Within a company’s supply chain, warehousing logistics encompasses activities related to the correct storage, protection and conservation of goods in an installation for the period of time required. It also involves the management, transport, location, handling and conditioning of this merchandise from receipt to dispatch.
The warehouse is the key element that enables you to regulate the flow of goods between supply and demand. It is here that the management of the materials that a business moves, stores and handles is concentrated to respond to commercial and production needs. Installations, thus, are the cornerstone of warehouse logistics.
Warehousing logistics objectives
The ultimate goal of warehouse logistics is to minimise operating costs while maintaining quality service. It aims to achieve the best combination of the following actions:
- Maximise the use of storage space.
- Ensure optimal organisation of the workforce.
- Leverage handling equipment.
- Guarantee access to goods when they are requested.
- Maintain the security measures necessary to preserve the integrity of the goods.
Logistics managers work in each area of warehouse logistics to meet these objectives.
Warehousing logistics: areas of work
At the heart of warehousing logistics is the installation. The main activities carried out there are the receipt, storage, preparation and dispatch of goods. For all these operations to be performed effectively, each aspect needs to be optimised. Let’s take a look at the key points to take into account:
1. Warehouse layout design
Square one for designing an installation and, thus, achieving optimal warehouse logistics management, is to prepare its layout. The strategy for doing so will vary depending on whether you’re creating a new facility or reconfiguring an already up and running warehouse.
This design will be conditioned by several major factors, including:
- Volume and characteristics of the products to be stored.
- In-warehouse stock turnover and material flows.
- Storage space available and site limitations.
- Makeup, organisation and qualifications of the work team.
- Corporate management system followed and whether or not you use a warehouse management system.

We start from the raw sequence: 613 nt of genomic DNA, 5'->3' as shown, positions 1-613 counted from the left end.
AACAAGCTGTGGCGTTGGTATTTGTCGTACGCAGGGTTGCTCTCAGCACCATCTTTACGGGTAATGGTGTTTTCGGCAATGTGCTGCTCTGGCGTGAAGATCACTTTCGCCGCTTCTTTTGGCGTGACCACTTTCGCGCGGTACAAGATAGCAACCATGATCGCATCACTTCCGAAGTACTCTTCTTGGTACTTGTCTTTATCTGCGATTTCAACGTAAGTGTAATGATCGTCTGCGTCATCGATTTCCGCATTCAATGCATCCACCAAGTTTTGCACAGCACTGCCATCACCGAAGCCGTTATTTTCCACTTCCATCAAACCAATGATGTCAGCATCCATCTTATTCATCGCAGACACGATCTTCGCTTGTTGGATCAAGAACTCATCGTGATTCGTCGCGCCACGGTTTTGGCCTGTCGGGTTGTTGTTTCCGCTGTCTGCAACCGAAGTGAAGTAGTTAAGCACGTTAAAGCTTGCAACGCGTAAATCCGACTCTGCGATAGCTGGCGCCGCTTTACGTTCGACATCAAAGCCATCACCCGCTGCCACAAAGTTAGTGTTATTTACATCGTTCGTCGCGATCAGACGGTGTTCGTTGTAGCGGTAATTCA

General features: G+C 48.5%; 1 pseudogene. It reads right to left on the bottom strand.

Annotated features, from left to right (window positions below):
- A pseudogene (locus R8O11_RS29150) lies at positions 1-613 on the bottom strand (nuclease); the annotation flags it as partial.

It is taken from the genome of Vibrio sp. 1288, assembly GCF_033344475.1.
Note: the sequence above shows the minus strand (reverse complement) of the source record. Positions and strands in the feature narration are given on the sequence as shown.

- In addition, when renovating the current layout, you need to consider the storage systems and handling equipment already available.
The layout design must always start with an exhaustive analysis of your company’s needs. As a baseline for warehousing logistics, this is approached with a long-term view, anticipating possibilities for growth that the installation might have.
2. Materials management: handling equipment and storage systems
Materials management refers to the set of operations involved in preparing, locating, moving and storing products. It is, therefore, an essential element in warehouse logistics management. Goods handling results from the interaction between operators, machines, racks and working methods involved in moving, storing and controlling materials.
- Storage systems
- Type of product and its unit load.
- Target storage capacity.
- Desired agility of operations.
- Costs and available financing.
Before making your choice, it’s advisable to discuss the possibilities offered by each option with the supplier. In our Technical Warehouse Manual, you’ll find an example of how to calculate and compare the capacity of each rack.
- Handling equipment
The amount and type of handling equipment determine the installation’s throughput and the operators needed for it to function efficiently. These machines can also affect the layout distribution due to, for example, the height they reach or the width of the aisles in which they operate.
Handling equipment is divided into:
- Manually controlled devices: these include traditional forklifts, order pickers and pallet lorries, among others.
- Automated systems: these refer to automatic machines run by control software in direct communication with warehouse management software. Examples of these systems include stacker cranes, conveyors, electrified monorails and transfer cars, among others.